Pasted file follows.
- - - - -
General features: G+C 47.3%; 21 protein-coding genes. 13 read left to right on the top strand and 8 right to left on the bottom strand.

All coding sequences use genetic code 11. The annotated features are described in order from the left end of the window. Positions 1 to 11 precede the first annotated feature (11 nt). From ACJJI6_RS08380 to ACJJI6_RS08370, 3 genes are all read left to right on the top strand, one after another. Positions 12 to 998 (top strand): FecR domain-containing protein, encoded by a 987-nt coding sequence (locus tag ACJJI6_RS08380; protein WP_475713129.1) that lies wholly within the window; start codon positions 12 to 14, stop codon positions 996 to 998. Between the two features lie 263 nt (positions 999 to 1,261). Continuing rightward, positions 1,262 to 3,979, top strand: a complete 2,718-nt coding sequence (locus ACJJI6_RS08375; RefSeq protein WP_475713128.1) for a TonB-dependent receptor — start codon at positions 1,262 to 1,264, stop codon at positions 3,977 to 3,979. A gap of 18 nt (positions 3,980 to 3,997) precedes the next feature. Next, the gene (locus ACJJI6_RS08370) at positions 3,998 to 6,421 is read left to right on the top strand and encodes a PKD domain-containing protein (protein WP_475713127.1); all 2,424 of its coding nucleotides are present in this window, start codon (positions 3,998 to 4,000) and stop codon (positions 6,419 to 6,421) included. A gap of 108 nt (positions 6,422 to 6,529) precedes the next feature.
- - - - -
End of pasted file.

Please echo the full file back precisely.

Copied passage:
General features: G+C 47.3%; 21 protein-coding genes. 13 read left to right on the top strand and 8 right to left on the bottom strand.

All coding sequences use genetic code 11. The annotated features are described in order from the left end of the window. Positions 1 to 11 precede the first annotated feature (11 nt). From ACJJI6_RS08380 to ACJJI6_RS08370, 3 genes are all read left to right on the top strand, one after another. Positions 12 to 998 (top strand): FecR domain-containing protein, encoded by a 987-nt coding sequence (locus tag ACJJI6_RS08380; protein WP_475713129.1) that lies wholly within the window; start codon positions 12 to 14, stop codon positions 996 to 998. Between the two features lie 263 nt (positions 999 to 1,261). Continuing rightward, positions 1,262 to 3,979, top strand: a complete 2,718-nt coding sequence (locus ACJJI6_RS08375; RefSeq protein WP_475713128.1) for a TonB-dependent receptor — start codon at positions 1,262 to 1,264, stop codon at positions 3,977 to 3,979. A gap of 18 nt (positions 3,980 to 3,997) precedes the next feature. Next, the gene (locus ACJJI6_RS08370) at positions 3,998 to 6,421 is read left to right on the top strand and encodes a PKD domain-containing protein (protein WP_475713127.1); all 2,424 of its coding nucleotides are present in this window, start codon (positions 3,998 to 4,000) and stop codon (positions 6,419 to 6,421) included. A gap of 108 nt (positions 6,422 to 6,529) precedes the next feature.